Misunderstanding Social Work and the Helping Professions

Misunderstanding Social Work and the Helping Professions

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During my first supervision as a social worker, I was asked what I like about being a therapist. I replied: ‘helping people.’


The psychologist providing supervision replied: ‘that’s a bit nebulous, help how?’

Well, to this day, I’ve always felt strange about that psychologist’s response. 

I still don’t believe the psychologist understood what I meant or the nature of social work as a profession. He asked me about ‘therapy’ and providing psychotherapy as a professional on the level of supervision. But social work is more than providing therapy. In fact, many social workers never provide therapy during the course of their careers. Many are case managers or go into macro-level social work. They work at a larger level and provide community consultation or are administrators in non-profits. 

Context, right? I was sitting down for supervision, and he wanted to know about how it was going? But how can I take myself out of the equation and my profession? Psychology has had a much longer tenure in academia and the world of established discourses. People generally understand where a psychologist is coming from in terms of his or her approach. A social worker, now that that is an altogether different story. If a family member hears a social worker is coming to. their house, it could mean just about anything from a CPS (Child Protective Services) call to in-home therapy or behavioral skill training for developmental disabilities. to take on a form truly

Back to the supervision session. Deep down inside, I also might have been a little upset about the world’s status in general regarding altruism. I generally thought the idea of ‘help’ is unclear somehow to this psychologist; something must also be very wrong with what is going on in this agency and others that also find a very discrete, declarative statement so confusing. Help may be specific to the person being served, but the act of helping, that is as clear as day.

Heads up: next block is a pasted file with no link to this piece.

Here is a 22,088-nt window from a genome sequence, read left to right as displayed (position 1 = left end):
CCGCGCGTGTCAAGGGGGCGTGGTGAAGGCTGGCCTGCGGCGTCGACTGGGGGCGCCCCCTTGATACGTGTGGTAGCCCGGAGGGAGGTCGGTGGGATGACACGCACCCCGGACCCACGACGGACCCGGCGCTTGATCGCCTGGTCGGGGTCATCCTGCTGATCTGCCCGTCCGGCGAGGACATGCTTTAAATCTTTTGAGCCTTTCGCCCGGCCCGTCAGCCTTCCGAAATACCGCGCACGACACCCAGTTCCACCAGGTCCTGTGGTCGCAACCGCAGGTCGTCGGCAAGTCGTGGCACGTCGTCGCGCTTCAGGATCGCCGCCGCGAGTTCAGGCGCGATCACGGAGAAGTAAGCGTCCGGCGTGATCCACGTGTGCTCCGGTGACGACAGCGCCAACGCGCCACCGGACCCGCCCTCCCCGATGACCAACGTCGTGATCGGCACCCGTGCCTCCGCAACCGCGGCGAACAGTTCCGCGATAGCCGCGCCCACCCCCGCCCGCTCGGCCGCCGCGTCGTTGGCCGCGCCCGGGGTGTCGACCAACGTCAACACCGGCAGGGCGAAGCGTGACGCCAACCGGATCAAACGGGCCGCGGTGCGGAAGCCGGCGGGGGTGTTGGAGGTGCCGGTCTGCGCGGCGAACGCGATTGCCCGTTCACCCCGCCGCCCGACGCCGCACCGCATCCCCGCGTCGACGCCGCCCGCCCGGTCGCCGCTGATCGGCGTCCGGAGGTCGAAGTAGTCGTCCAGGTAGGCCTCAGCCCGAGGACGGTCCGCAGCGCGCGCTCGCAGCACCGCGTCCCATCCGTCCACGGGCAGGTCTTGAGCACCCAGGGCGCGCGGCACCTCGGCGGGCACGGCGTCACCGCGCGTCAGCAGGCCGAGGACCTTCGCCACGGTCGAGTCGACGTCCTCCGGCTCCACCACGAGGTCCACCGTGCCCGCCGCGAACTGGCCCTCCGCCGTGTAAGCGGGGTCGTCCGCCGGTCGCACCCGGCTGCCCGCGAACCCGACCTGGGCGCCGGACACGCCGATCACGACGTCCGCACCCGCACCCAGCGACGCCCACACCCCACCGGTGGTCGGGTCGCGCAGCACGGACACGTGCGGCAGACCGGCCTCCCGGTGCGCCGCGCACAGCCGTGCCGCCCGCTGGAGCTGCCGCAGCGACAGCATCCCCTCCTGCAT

Helping someone, a family, a kid, and/ or an adult is one of the most rewarding things I can think of doing in a world riddled with competition, violence, and tragedy. The act of helping, the helping profession, is and needs to be a must in a world of “nebulous” shoulds.

I wake up every morning thinking and hoping that my words will uplift a person and improve the quality of someone’s life in some capacity and/or form. It brings me joy in its most platonic form: It drives my work forward and the lives of those I serve in a manner that challenges me to tirelessly continue to practice my skill and improve my craft to do better for my clients.

The relationship between Social Work and psychotherapy continues to be misunderstood. People don’t go into this work for the money, and most social workers don’t go into social work for the sole aim of being a therapist. Students go into the profession to get the micro/macro “bio-psycho-social-spiritual” lens encompassing and beyond a single discourse scope. Social work is truly one of the first interdisciplinary discourses to take on a single monolithic agency within higher education and, without question, taken primacy in the human services. 

In the end, sadly, most social workers have other jobs to support the thankless, never-ending work as we march on as undervalued ‘helping’ professionals. Make no mistake about it; social workers love to see people better themselves from their work together as therapists and clients. 

Ultimately, I am hoping all of you are helping professionals keep your heads up! Keep the work going! Continue to support people through hopeless times, instilling inspiration to all your grace with your altruistic hands.

About the Author

J. Peters

Bold 10 Under 10 award recipient Jacques Peters ’08, MSW ’12 . Through his work as a Licensed Clinical Social Worker (LCSW), therapist and disability rights advocate, Mr. Peters fights for those without a voice in various systems of care, such as the New York City Department of Social Services, the New York State Office of Mental Health or the city’s Department of Corrections. Jacques is the author of University on Watch: Crisis in the Academy, which he published under the pen name J. Peters in 2019, and First Diagnosis, published in 2020. Jacques refers to his stance on recovery in his journal articles as “Too big to fail.” No obstacle too big, no feat out of reach, Jacques let nothing stop him in his path to recovery and healing.
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